Opioid analgesics are increasingly prescribed for both cancer-related and noncancer pain. Chronic opioid use suppresses the hypothalamic pituitary gonadal axis resulting in secondary testosterone deficiency known as Opioid-Induced Androgen Deficiency. Persistently, low testosterone levels are associated with adverse musculoskeletal, metabolic, and neuropsychiatric consequences. Opioid adverse effects occur soon after administration, is dose-duration dependent, and often durable despite withdrawal of opioids. All forms of opioids are implicated. Long-acting opioids may be more harmful, and opioids with reduced μ-receptor agonism may be protective. Testosterone replacement may modulate pain threshold and improve function. Some hypogonadal symptoms may improve with testosterone replacement. Testosterone replacement is recommended for symptomatic hypogonadal males with unequivocally low testosterone levels.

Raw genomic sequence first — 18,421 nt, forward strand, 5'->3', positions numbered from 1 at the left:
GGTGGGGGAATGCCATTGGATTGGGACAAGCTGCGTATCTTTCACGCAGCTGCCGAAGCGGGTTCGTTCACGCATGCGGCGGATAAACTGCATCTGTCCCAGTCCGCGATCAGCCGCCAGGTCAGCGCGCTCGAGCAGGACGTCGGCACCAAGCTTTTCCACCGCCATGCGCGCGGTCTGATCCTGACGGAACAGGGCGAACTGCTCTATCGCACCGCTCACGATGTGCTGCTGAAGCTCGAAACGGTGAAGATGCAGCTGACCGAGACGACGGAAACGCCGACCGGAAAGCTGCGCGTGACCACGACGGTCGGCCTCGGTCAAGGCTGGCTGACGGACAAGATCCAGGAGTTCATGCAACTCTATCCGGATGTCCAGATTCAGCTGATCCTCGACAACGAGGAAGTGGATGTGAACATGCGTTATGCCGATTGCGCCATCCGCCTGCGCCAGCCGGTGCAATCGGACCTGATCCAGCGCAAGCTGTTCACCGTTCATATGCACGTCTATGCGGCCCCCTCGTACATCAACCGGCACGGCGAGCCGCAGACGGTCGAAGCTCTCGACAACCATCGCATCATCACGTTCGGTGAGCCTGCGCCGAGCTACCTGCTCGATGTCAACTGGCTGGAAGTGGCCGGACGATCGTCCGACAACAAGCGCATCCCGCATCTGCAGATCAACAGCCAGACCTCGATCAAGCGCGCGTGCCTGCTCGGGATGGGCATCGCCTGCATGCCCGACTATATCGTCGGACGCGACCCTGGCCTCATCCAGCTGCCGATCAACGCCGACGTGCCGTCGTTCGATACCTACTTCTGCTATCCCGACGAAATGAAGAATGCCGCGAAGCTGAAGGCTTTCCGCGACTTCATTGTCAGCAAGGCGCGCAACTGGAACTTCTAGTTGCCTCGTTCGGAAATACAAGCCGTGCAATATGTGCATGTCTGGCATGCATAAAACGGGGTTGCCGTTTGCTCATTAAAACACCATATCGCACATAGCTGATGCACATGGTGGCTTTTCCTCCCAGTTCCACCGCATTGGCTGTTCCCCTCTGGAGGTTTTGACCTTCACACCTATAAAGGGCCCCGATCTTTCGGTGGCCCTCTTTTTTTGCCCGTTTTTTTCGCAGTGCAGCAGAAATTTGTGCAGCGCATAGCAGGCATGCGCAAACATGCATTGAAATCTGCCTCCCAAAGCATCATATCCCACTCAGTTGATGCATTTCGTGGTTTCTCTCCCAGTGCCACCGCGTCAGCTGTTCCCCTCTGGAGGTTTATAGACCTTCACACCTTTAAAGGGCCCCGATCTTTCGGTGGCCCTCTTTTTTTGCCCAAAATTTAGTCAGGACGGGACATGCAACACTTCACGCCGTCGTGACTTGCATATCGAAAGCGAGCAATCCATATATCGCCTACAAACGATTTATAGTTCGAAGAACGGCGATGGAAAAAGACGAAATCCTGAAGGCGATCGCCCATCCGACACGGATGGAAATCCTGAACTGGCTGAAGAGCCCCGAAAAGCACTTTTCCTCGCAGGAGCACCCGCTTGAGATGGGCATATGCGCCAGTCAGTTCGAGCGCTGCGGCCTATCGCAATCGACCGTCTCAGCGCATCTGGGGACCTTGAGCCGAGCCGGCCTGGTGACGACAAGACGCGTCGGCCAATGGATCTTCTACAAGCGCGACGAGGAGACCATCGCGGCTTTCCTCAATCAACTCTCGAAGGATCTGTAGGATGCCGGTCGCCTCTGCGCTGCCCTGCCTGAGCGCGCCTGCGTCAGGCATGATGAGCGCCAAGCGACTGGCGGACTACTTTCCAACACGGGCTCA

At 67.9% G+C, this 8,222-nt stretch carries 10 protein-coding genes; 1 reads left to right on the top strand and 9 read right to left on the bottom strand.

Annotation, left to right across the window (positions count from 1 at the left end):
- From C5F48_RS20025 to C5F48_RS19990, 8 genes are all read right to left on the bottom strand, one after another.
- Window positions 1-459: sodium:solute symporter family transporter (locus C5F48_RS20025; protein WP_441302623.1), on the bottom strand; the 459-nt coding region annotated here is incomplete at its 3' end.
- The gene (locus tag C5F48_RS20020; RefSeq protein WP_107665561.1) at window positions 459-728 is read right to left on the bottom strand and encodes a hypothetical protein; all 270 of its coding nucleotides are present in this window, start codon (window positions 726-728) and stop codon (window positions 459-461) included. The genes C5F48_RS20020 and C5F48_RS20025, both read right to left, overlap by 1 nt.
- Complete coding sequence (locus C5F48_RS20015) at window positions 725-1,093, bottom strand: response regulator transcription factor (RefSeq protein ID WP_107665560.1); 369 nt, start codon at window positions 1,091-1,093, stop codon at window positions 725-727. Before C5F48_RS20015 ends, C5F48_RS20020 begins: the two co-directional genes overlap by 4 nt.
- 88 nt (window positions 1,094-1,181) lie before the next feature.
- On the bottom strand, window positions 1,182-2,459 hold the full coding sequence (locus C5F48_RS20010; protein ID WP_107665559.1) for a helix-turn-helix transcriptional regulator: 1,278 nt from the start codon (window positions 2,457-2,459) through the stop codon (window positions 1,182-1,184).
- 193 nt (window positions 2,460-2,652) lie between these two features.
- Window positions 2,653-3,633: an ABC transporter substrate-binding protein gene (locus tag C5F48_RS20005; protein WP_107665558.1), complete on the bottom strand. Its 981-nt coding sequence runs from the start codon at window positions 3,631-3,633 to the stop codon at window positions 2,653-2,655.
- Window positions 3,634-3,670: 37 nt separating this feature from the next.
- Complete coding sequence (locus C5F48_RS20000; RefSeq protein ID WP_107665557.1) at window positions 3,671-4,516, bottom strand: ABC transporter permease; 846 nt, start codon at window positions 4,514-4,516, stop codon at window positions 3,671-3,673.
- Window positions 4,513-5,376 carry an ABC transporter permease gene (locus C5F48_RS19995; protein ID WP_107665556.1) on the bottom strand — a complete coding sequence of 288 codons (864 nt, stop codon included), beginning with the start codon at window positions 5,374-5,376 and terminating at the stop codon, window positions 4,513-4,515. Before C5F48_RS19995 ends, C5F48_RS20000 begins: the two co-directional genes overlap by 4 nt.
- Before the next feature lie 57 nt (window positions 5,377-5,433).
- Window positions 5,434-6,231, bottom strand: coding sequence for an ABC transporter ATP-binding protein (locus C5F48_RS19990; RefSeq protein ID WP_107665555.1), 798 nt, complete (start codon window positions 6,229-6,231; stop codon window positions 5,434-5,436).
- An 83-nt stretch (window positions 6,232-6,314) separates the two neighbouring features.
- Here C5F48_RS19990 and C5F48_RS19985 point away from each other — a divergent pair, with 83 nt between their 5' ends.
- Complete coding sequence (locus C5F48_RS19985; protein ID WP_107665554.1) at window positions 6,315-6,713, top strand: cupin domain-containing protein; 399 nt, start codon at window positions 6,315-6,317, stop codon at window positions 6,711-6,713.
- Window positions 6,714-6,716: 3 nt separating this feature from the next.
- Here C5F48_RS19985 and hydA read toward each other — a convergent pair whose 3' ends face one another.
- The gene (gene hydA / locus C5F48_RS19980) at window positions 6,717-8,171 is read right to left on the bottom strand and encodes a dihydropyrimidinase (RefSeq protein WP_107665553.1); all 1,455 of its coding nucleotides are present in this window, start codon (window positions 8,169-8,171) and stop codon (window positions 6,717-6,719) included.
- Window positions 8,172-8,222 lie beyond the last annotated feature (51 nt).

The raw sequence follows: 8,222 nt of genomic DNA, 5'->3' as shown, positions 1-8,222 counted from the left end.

|Number of pages||6|
|Journal||Current Opinion in Endocrine and Metabolic Research|
|Publication status||Published - 1 Jun 2019|
- Dose reduction
- Testosterone replacement